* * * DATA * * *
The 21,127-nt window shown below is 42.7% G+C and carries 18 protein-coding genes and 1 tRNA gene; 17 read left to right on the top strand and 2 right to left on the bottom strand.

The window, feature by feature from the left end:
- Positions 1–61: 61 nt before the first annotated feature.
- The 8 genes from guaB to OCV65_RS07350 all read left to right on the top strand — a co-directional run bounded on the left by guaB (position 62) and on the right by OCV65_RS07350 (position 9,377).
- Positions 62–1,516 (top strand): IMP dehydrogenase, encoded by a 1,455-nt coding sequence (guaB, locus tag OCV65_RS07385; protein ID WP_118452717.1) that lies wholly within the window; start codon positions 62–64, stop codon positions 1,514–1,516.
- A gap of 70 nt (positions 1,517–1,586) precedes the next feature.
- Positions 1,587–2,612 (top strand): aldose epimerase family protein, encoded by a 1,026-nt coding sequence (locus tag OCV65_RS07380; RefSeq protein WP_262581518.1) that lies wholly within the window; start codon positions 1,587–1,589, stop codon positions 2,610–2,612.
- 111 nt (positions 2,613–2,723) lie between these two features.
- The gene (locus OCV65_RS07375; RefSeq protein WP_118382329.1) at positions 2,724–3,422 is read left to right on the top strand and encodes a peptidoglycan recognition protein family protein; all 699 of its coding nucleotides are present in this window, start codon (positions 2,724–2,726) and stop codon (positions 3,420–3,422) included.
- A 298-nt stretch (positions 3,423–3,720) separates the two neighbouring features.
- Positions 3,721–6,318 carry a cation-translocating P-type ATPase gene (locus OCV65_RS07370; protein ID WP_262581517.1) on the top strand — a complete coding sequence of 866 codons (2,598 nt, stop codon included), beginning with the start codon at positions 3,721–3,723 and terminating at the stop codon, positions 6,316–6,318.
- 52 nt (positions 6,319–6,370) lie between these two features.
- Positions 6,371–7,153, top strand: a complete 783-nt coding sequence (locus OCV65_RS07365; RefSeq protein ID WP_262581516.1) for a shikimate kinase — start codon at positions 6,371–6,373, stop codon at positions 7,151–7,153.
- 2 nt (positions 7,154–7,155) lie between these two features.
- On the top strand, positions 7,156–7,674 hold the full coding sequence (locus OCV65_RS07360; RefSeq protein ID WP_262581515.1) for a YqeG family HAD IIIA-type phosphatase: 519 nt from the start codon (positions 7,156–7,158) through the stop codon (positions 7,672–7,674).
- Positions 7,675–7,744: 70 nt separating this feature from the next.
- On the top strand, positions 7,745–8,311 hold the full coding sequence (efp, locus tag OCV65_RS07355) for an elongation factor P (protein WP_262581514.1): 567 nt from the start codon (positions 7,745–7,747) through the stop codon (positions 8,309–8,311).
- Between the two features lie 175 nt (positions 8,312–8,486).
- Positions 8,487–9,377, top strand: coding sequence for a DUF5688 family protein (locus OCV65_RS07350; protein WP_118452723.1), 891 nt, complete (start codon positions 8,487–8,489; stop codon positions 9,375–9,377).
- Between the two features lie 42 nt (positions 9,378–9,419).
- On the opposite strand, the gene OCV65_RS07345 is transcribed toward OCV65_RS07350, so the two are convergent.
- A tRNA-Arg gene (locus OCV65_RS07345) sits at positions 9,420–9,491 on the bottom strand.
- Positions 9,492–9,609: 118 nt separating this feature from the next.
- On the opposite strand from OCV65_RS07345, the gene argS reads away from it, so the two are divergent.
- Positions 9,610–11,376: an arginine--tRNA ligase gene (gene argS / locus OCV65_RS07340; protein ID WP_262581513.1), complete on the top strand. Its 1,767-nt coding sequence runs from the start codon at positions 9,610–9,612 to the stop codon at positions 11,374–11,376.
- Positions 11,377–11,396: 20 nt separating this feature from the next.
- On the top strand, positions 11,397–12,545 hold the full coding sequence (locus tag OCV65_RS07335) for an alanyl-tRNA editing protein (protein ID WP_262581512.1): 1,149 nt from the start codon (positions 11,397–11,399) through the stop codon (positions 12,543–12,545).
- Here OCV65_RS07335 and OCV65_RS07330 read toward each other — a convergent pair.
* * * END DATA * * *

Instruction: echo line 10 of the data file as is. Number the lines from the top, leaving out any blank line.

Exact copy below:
- A 298-nt stretch (positions 3,423–3,720) separates the two neighbouring features.